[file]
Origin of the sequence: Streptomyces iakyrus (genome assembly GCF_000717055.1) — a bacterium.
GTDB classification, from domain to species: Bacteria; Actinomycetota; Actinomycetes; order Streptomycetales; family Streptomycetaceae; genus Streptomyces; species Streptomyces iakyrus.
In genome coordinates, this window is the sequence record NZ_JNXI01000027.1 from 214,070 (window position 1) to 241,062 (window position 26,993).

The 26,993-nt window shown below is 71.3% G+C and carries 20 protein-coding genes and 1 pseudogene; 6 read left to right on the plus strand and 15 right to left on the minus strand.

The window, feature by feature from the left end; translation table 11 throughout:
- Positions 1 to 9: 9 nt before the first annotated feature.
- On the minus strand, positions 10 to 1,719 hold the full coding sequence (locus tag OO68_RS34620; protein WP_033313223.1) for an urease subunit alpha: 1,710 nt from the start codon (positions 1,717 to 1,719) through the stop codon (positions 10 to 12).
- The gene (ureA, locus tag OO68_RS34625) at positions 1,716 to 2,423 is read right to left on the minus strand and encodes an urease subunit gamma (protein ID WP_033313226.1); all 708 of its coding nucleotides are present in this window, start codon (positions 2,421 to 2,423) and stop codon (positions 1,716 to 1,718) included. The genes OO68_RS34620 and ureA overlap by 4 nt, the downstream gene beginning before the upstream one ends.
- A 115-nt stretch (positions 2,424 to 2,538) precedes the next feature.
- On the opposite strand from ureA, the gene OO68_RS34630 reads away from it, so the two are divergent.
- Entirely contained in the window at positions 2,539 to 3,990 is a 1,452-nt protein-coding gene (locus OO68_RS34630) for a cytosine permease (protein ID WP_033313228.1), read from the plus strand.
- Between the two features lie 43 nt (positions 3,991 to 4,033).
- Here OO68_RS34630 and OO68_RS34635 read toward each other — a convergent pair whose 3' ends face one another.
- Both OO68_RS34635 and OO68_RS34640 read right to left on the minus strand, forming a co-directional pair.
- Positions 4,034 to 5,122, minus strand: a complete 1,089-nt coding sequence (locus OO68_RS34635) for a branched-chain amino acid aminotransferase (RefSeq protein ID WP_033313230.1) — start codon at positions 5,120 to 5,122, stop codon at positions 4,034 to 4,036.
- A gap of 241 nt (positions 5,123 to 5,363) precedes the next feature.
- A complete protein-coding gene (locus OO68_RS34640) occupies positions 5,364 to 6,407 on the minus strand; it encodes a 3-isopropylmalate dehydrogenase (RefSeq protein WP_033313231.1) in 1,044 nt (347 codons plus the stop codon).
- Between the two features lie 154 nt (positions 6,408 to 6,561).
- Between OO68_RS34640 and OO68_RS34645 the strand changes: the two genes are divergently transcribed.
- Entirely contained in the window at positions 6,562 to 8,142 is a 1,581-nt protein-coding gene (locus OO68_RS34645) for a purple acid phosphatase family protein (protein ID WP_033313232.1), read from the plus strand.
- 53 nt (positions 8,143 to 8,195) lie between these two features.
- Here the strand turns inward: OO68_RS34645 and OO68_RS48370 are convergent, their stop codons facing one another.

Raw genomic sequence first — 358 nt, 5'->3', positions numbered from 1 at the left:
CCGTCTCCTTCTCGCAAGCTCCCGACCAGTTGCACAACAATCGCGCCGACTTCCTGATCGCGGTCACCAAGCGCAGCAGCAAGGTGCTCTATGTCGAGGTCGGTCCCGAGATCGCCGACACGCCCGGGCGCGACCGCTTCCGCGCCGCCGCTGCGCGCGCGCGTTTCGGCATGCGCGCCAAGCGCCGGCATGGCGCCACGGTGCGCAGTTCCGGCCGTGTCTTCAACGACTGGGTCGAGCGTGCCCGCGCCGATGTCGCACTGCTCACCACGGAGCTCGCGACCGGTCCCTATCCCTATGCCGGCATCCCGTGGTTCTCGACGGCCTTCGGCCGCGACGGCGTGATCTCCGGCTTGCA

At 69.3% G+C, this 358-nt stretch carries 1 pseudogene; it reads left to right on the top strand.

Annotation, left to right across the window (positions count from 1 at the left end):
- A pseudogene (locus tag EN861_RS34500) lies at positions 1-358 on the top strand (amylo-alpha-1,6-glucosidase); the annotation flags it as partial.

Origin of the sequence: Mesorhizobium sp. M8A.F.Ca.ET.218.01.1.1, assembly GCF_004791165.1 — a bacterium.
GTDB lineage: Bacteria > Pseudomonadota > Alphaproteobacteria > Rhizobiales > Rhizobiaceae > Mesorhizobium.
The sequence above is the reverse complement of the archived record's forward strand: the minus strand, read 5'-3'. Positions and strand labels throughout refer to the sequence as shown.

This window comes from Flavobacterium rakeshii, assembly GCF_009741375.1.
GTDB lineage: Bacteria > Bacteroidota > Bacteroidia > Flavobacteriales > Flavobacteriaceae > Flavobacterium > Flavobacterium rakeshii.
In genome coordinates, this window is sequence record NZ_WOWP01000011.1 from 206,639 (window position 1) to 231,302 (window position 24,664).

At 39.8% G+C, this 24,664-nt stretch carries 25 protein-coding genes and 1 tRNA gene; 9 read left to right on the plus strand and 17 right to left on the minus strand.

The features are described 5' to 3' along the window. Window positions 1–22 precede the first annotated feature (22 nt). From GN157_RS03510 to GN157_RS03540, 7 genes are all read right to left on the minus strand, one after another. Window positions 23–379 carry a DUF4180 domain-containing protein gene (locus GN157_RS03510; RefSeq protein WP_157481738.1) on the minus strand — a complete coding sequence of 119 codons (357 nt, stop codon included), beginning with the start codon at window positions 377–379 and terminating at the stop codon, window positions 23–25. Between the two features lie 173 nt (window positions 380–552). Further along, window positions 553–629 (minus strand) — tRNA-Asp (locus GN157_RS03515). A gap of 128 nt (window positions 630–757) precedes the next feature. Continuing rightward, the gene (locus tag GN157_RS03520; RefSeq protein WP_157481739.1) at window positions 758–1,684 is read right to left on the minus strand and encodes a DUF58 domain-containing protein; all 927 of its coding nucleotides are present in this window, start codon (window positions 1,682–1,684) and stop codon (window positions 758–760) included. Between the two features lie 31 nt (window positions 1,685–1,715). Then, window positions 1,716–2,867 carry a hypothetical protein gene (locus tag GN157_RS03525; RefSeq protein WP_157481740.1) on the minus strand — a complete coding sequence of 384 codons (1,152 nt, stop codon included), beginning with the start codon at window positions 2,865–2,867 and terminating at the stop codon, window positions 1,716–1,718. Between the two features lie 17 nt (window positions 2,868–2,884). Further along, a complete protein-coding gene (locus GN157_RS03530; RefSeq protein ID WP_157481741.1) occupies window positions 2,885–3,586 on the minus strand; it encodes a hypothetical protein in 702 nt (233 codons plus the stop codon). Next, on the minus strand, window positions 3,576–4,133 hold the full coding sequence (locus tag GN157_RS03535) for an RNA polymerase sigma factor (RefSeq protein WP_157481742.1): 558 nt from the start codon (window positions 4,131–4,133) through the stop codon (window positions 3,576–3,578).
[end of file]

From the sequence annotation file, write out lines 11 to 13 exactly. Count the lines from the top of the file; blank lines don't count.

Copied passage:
- Entirely contained in the window at positions 2,539 to 3,990 is a 1,452-nt protein-coding gene (locus OO68_RS34630) for a cytosine permease (protein ID WP_033313228.1), read from the plus strand.
- Between the two features lie 43 nt (positions 3,991 to 4,033).
- Here OO68_RS34630 and OO68_RS34635 read toward each other — a convergent pair whose 3' ends face one another.